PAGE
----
• number of reviews that are subsequently referred to First-tier Tribunal;

  • timescales relating to different elements of the process; and

  • number of complaints.

High-level data

Detailed information relating to DMPS performance was released as official statistics in July 20152. These statistics showed that the scheme received 410 applications during the financial year 2014/2015. Of these claims:

  • almost two thirds (62 per cent) of applications were successful;

  • over one fifth (22 per cent) were unsuccessful;

  • 12 per cent were pending a decision; and

  • 2 per cent were withdrawn3.

The vast majority of applicants (95 per cent) were male. This broadly reflects the historic gender balance of those professions where exposure to asbestos, and therefore the risk of suffering from diffuse mesothelioma, has been high.

The average (mean) age of successful applicants at the time of diagnosis was 72 years, with 62 per cent of all successful applicants aged between 65 and 79 years.

Initially the bulk of applications received related to a diagnosis pre-6 April 2014. This reflects a ‘stock’ of eligible people diagnosed since 25 July 2012 (or their eligible dependents) who were waiting for the scheme to open. This changed later, and between January and 5 April 2015 more applications were received from those diagnosed after the DMPS launch than from those diagnosed before this date.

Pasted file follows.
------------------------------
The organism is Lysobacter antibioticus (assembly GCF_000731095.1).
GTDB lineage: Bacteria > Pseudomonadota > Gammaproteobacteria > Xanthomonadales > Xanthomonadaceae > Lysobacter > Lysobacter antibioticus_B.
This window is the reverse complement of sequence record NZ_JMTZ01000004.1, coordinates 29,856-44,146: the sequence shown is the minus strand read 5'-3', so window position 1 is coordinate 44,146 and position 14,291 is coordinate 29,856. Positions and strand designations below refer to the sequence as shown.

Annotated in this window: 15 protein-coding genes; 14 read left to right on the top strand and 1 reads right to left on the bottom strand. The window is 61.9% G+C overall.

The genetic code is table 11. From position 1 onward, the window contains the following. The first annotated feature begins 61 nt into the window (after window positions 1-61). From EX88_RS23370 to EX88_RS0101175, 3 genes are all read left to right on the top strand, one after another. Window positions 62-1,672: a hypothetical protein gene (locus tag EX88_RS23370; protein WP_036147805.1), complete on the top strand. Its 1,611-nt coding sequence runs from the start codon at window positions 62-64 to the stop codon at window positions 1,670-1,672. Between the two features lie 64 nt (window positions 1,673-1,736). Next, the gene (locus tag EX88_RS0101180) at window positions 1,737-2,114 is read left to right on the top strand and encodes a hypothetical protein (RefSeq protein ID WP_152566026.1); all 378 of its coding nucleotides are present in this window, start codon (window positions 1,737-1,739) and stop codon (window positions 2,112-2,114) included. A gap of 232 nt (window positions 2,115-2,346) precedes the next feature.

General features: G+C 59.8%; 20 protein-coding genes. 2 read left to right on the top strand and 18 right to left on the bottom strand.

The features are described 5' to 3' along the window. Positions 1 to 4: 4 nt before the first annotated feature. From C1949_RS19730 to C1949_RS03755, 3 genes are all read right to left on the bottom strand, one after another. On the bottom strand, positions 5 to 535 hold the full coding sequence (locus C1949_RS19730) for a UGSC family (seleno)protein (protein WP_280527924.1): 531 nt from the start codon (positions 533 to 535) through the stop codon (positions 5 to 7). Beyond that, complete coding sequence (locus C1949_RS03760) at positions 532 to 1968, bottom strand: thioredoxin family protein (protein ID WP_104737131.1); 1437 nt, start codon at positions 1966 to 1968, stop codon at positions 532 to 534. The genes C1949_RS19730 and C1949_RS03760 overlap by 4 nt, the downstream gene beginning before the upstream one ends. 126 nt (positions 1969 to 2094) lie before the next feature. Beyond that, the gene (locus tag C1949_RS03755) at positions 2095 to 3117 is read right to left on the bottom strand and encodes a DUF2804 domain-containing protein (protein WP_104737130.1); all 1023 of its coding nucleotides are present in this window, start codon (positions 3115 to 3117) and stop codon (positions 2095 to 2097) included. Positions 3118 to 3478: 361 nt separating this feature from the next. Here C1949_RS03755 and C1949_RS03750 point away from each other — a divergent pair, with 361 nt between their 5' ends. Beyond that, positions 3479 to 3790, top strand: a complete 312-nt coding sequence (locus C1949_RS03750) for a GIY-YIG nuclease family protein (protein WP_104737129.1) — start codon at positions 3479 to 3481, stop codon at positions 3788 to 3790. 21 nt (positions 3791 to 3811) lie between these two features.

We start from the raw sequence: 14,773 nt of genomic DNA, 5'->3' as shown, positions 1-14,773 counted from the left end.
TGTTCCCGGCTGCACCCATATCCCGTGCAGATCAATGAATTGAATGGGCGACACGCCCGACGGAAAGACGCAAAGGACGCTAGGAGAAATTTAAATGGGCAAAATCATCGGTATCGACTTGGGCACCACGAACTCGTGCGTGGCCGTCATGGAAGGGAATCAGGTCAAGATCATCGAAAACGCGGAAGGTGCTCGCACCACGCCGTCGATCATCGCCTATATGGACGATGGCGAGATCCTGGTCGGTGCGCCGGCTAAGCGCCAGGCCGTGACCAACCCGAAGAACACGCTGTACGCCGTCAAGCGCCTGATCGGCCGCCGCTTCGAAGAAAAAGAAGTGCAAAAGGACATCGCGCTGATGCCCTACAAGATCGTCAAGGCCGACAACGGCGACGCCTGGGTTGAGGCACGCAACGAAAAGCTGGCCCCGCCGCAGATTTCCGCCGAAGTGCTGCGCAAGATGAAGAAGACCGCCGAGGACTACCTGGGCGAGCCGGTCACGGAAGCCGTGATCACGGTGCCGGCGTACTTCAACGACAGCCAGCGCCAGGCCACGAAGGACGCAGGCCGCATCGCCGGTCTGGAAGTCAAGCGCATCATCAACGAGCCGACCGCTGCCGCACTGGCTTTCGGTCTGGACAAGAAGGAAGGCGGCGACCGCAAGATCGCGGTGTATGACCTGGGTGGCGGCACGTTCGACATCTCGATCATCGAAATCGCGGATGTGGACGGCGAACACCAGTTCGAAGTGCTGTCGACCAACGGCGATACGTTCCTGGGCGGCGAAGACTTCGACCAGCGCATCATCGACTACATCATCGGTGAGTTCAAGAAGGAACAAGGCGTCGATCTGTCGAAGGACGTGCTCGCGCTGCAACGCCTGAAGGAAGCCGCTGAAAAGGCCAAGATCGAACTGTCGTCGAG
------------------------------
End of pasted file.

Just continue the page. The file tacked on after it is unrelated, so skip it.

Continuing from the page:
The Department’s impact assessment4 had anticipated that there would be over 900 applications in the first year. The data collected for the first full year of applications shows that actual volumes came in at just under half this level. We will continue to monitor volumes closely and will work with the scheme administrator and the DMPS’s Oversight Committee to understand the possible reasons for this.

Financial performance

As a result of applications being lower than anticipated, the total amount awarded by the DMPS in its first year of operation has also been lower than was originally expected. In 2014/15 a total of £30.2 million was awarded to successful applicants. This figure represents the total of all tariff payments before any deductions to recover monies already paid in respect of diffuse mesothelioma. Taking this into account, £24 million was made in direct payments to successful applicants and £6 million was repaid to the Department as ‘compensation recoveries’. The impact assessment had estimated that £76.7 million would be paid to successful applicants, with £17 million repaid in compensation recoveries.